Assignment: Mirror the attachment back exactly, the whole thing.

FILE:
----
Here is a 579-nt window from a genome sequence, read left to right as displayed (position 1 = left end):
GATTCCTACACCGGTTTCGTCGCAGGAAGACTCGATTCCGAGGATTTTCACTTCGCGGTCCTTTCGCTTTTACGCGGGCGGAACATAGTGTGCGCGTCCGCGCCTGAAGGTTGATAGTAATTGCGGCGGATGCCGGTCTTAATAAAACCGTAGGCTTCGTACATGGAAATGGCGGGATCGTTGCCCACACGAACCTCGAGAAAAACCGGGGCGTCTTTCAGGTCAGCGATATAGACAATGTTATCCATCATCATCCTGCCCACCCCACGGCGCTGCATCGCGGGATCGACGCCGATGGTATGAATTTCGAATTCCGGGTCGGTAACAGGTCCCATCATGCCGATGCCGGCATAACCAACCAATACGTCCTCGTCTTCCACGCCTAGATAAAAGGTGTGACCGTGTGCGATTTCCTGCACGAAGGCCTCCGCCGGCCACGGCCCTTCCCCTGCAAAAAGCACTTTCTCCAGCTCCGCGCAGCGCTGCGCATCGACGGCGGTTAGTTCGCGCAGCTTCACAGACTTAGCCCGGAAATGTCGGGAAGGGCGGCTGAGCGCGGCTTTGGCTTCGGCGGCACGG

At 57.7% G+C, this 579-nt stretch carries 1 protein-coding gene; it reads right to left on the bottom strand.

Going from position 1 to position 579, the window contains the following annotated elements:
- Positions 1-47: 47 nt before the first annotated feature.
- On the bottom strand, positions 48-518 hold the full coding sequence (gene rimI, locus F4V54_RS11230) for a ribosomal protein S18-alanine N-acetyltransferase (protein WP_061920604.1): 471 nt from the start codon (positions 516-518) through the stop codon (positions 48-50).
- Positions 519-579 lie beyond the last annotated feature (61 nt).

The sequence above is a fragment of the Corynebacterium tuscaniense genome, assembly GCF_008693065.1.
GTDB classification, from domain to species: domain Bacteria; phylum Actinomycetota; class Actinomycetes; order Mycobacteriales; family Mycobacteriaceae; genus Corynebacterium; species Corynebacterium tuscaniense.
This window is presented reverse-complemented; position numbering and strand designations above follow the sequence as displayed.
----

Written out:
Here is a 579-nt window from a genome sequence, read left to right as displayed (position 1 = left end):
GATTCCTACACCGGTTTCGTCGCAGGAAGACTCGATTCCGAGGATTTTCACTTCGCGGTCCTTTCGCTTTTACGCGGGCGGAACATAGTGTGCGCGTCCGCGCCTGAAGGTTGATAGTAATTGCGGCGGATGCCGGTCTTAATAAAACCGTAGGCTTCGTACATGGAAATGGCGGGATCGTTGCCCACACGAACCTCGAGAAAAACCGGGGCGTCTTTCAGGTCAGCGATATAGACAATGTTATCCATCATCATCCTGCCCACCCCACGGCGCTGCATCGCGGGATCGACGCCGATGGTATGAATTTCGAATTCCGGGTCGGTAACAGGTCCCATCATGCCGATGCCGGCATAACCAACCAATACGTCCTCGTCTTCCACGCCTAGATAAAAGGTGTGACCGTGTGCGATTTCCTGCACGAAGGCCTCCGCCGGCCACGGCCCTTCCCCTGCAAAAAGCACTTTCTCCAGCTCCGCGCAGCGCTGCGCATCGACGGCGGTTAGTTCGCGCAGCTTCACAGACTTAGCCCGGAAATGTCGGGAAGGGCGGCTGAGCGCGGCTTTGGCTTCGGCGGCACGG

At 57.7% G+C, this 579-nt stretch carries 1 protein-coding gene; it reads right to left on the bottom strand.

Going from position 1 to position 579, the window contains the following annotated elements:
- Positions 1-47: 47 nt before the first annotated feature.
- On the bottom strand, positions 48-518 hold the full coding sequence (gene rimI, locus F4V54_RS11230) for a ribosomal protein S18-alanine N-acetyltransferase (protein WP_061920604.1): 471 nt from the start codon (positions 516-518) through the stop codon (positions 48-50).
- Positions 519-579 lie beyond the last annotated feature (61 nt).

The sequence above is a fragment of the Corynebacterium tuscaniense genome, assembly GCF_008693065.1.
GTDB classification, from domain to species: domain Bacteria; phylum Actinomycetota; class Actinomycetes; order Mycobacteriales; family Mycobacteriaceae; genus Corynebacterium; species Corynebacterium tuscaniense.
This window is presented reverse-complemented; position numbering and strand designations above follow the sequence as displayed.